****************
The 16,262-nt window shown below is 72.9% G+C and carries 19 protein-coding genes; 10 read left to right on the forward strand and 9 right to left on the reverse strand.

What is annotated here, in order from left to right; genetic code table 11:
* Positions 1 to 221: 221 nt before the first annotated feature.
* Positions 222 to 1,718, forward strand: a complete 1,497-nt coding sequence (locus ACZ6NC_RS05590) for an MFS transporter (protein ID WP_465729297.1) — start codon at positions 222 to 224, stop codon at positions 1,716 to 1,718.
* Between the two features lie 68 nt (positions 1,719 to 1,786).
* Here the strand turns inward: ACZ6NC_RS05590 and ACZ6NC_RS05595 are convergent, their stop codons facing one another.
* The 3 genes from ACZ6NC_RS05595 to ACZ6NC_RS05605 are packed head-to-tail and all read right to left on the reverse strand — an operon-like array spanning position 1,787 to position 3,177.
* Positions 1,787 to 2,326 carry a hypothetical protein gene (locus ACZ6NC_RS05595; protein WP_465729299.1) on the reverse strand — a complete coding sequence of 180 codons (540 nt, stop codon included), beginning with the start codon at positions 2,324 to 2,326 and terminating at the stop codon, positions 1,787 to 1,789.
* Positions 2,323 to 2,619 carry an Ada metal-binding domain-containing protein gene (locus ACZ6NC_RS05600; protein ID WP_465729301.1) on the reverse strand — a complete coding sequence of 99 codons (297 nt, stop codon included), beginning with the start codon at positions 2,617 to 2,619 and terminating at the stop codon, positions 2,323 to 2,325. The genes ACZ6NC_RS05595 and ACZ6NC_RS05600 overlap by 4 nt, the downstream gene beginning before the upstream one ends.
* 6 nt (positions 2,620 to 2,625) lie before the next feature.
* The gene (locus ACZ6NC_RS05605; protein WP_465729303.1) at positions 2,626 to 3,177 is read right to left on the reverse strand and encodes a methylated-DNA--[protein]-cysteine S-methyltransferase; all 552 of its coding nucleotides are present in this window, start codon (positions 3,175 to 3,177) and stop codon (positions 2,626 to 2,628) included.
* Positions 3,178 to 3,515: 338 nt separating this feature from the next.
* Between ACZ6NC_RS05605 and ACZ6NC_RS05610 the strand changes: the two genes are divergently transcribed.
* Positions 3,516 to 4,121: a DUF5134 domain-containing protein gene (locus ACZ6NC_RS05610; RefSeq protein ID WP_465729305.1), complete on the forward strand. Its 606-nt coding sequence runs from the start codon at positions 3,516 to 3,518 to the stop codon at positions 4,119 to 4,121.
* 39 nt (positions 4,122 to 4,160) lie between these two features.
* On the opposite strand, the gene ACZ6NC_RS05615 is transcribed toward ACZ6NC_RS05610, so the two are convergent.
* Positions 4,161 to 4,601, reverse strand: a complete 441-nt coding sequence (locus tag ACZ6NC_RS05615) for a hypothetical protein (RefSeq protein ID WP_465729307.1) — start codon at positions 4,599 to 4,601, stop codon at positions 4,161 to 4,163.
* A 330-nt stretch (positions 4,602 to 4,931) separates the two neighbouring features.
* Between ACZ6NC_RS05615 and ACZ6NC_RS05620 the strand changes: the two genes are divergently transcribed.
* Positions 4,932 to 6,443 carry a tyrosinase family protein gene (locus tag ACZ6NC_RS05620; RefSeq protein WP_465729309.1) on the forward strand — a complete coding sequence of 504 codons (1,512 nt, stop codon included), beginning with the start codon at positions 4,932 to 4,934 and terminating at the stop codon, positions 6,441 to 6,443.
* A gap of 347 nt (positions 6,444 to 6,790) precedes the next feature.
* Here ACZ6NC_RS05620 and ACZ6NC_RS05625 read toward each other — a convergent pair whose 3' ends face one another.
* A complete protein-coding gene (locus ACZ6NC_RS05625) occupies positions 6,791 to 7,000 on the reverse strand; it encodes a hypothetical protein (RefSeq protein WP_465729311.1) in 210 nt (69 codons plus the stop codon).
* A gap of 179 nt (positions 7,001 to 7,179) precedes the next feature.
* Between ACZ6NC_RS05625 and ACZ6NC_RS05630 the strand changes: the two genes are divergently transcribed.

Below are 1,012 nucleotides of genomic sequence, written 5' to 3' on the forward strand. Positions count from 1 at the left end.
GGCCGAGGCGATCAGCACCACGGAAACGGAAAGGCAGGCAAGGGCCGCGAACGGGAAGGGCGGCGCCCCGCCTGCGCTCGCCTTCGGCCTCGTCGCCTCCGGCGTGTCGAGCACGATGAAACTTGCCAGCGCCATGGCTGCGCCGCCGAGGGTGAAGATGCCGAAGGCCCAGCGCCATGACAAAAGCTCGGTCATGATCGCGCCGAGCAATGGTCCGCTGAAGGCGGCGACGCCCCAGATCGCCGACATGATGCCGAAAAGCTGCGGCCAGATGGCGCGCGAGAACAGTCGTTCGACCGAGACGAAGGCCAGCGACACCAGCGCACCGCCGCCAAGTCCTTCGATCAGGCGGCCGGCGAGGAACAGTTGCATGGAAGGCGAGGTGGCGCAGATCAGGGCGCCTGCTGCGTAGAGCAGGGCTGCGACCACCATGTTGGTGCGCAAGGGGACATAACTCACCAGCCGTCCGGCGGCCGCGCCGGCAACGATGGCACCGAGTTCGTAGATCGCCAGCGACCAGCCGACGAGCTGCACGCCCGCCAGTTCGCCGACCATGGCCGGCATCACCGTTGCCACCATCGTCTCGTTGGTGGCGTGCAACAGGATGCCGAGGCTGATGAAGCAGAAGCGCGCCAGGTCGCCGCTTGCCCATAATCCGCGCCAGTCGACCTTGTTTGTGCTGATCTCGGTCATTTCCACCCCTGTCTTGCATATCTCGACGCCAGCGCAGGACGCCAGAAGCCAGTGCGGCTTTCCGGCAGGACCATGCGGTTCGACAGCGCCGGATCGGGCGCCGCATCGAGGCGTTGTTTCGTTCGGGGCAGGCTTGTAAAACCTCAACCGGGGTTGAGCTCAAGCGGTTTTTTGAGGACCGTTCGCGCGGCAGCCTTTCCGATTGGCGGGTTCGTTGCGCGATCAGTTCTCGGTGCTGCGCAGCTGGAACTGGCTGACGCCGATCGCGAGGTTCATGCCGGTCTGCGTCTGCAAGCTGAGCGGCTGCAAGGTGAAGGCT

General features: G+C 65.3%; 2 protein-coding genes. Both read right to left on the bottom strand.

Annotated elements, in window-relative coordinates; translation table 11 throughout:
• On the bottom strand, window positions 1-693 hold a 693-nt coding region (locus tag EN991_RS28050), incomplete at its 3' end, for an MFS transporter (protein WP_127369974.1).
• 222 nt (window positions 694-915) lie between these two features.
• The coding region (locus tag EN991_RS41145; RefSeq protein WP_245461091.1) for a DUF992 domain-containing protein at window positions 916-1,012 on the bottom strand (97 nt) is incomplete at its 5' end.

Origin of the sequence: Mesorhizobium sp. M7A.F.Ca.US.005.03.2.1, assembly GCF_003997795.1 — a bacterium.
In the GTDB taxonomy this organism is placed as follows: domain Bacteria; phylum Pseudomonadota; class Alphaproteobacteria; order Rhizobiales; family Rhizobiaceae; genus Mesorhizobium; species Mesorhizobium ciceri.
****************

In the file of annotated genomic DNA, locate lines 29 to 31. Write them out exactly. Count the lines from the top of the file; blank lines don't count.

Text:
Annotated elements, in window-relative coordinates; translation table 11 throughout:
• On the bottom strand, window positions 1-693 hold a 693-nt coding region (locus tag EN991_RS28050), incomplete at its 3' end, for an MFS transporter (protein WP_127369974.1).
• 222 nt (window positions 694-915) lie between these two features.